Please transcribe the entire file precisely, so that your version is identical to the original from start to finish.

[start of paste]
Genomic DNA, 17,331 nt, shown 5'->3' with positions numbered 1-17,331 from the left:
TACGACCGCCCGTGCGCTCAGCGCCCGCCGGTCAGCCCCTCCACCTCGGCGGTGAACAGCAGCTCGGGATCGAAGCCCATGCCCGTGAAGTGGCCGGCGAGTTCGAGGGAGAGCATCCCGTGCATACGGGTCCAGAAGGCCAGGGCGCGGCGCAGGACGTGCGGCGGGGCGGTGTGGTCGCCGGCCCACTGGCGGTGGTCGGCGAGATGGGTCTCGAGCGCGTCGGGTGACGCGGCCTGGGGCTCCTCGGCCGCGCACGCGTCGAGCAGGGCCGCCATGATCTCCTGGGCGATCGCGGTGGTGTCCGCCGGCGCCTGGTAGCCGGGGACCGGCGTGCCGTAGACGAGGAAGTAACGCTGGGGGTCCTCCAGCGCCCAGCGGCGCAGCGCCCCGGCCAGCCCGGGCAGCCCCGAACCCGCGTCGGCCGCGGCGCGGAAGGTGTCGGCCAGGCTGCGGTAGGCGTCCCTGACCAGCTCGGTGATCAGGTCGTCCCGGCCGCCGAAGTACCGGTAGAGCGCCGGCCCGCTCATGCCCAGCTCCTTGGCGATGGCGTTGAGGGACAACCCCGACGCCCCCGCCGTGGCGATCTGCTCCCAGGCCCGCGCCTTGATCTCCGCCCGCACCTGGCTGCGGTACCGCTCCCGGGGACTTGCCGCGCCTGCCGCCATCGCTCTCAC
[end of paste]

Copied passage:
Genomic DNA, 17,331 nt, shown 5'->3' with positions numbered 1-17,331 from the left:
TACGACCGCCCGTGCGCTCAGCGCCCGCCGGTCAGCCCCTCCACCTCGGCGGTGAACAGCAGCTCGGGATCGAAGCCCATGCCCGTGAAGTGGCCGGCGAGTTCGAGGGAGAGCATCCCGTGCATACGGGTCCAGAAGGCCAGGGCGCGGCGCAGGACGTGCGGCGGGGCGGTGTGGTCGCCGGCCCACTGGCGGTGGTCGGCGAGATGGGTCTCGAGCGCGTCGGGTGACGCGGCCTGGGGCTCCTCGGCCGCGCACGCGTCGAGCAGGGCCGCCATGATCTCCTGGGCGATCGCGGTGGTGTCCGCCGGCGCCTGGTAGCCGGGGACCGGCGTGCCGTAGACGAGGAAGTAACGCTGGGGGTCCTCCAGCGCCCAGCGGCGCAGCGCCCCGGCCAGCCCGGGCAGCCCCGAACCCGCGTCGGCCGCGGCGCGGAAGGTGTCGGCCAGGCTGCGGTAGGCGTCCCTGACCAGCTCGGTGATCAGGTCGTCCCGGCCGCCGAAGTACCGGTAGAGCGCCGGCCCGCTCATGCCCAGCTCCTTGGCGATGGCGTTGAGGGACAACCCCGACGCCCCCGCCGTGGCGATCTGCTCCCAGGCCCGCGCCTTGATCTCCGCCCGCACCTGGCTGCGGTACCGCTCCCGGGGACTTGCCGCGCCTGCCGCCATCGCTCTCAC